The gunslinger - By Stephen King
Hobbits were big when I was nineteen (a number of some import in the stories you are about to read).
There were probably half a dozen Merrys and Pippins slogging through the mud at Max Yasgur’s farm during the Great Woodstock Music Festival, twice as many Frodos, and hippie Gandalfs without number. J.R.R. Tolkien’s The Lord of the Rings was madly popular in those days, and while I never made it to Woodstock (say sorry), I suppose I was at least a halfling-hippie. Enough of one, at any rate, to have read the books and fallen in love with them. The Dark Tower books, like most long fantasy tales written by men and women of my generation (The Chronicles of Thomas Covenant, by Stephen Donaldson, and The Sword of Shannara, by Terry Brooks, are just two of many), were born out of Tolkien’s.
But although I read the books in 1966 and 1967, I held off writing. I responded (and with rather touching wholeheartedness) to the sweep of Tolkien’s imagination—to the ambition of his story—but I wanted to write my own kind of story, and had I started then, I would have written his. That, as the late Tricky Dick Nixon was fond of saying, would have been wrong. Thanks to Mr. Tolkien, the twentieth century had all the elves and wizards it needed.
In 1967, I didn’t have any idea what my kind of story might be, but that didn’t matter; I felt positive I’d know it when it passed me on the street. I was nineteen and arrogant. Certainly arrogant enough to feel I could wait a little while on my muse and my masterpiece (as I was sure it would be). At nineteen, it seems to me, one has a right to be arrogant; time has usually not begun its stealthy and rotten subtractions. It takes away your hair and your jump-shot, according to a popular country song, but in truth it takes away a lot more than that. I didn’t know it in 1966 and ’67, and if I had, I wouldn’t have cared. I could imagine—barely—being forty, but fifty? No. Sixty? Never! Sixty was out of the question. And at nineteen, that’s just the way to be. Nineteen is the age where you say Look out, world, I’m smokin’TNT and I’m drinkin’ dynamite, so if you know what’s good for ya, get out of my way—here comes Stevie.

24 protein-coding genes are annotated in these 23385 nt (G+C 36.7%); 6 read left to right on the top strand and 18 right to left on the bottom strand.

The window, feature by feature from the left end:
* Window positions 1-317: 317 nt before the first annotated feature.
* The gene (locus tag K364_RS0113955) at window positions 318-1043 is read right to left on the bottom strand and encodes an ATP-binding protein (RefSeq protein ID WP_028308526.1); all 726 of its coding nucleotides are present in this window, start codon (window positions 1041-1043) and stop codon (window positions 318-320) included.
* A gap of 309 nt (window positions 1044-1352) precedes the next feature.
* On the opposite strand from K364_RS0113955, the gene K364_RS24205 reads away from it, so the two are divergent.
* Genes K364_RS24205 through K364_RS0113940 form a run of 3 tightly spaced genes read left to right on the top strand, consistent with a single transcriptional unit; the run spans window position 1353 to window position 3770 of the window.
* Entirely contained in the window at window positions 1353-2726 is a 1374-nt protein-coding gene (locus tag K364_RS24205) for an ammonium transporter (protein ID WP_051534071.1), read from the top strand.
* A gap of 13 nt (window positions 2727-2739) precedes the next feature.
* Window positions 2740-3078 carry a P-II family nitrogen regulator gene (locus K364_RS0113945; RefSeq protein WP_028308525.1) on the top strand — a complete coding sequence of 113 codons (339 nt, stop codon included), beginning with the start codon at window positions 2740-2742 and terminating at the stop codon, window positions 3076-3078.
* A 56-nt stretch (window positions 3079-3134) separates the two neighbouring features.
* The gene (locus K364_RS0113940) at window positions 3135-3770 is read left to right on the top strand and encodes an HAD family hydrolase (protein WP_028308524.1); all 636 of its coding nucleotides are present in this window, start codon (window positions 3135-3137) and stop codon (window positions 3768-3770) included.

Nineteen’s a selfish age and finds one’s cares tightly circumscribed. I had a lot of reach, and I cared about that. I had a lot of ambition, and I cared about that. I had a typewriter that I carried from one shithole apartment to the next, always with a deck of smokes in my pocket and a smile on my face. The compromises of middle age were distant, the insults of old age over the horizon. Like the protagonist in that Bob Seger song they now use to sell the trucks, I felt endlessly powerful and endlessly optimistic; my pockets were empty, but my head was full of things I wanted to say and my heart was full of stories I wanted to tell. Sounds corny now; felt wonderful then. Felt very cool. More than anything else I wanted to get inside my readers’ defenses, wanted to rip them and ravish them and change them forever with nothing but story. And I felt I could do those things. I felt I had been made to do those things.
How conceited does that sound? A lot or a little? Either way, I don’t apologize. I was nineteen. There was not so much as a strand of gray in my beard. I had three pairs of jeans, one pair of boots, the idea that the world was my oyster, and nothing that happened in the next twenty years proved me wrong. Then, around the age of thirty-nine, my troubles set in: drink, drugs, a road accident that changed the way I walked (among other things). I’ve written about them at length and need not write about them here. Besides, it’s the same for you, right? The world eventually sends out a mean-ass Patrol Boy to slow your progress and show you who’s boss. You reading this have undoubtedly met yours (or will); I met mine, and I’m sure he’ll be back. He’s got my address. He’s a mean guy, a Bad Lieutenant, the sworn enemy of goofery, fuckery, pride, ambition, loud music, and all things nineteen.
But I still think that’s a pretty fine age. Maybe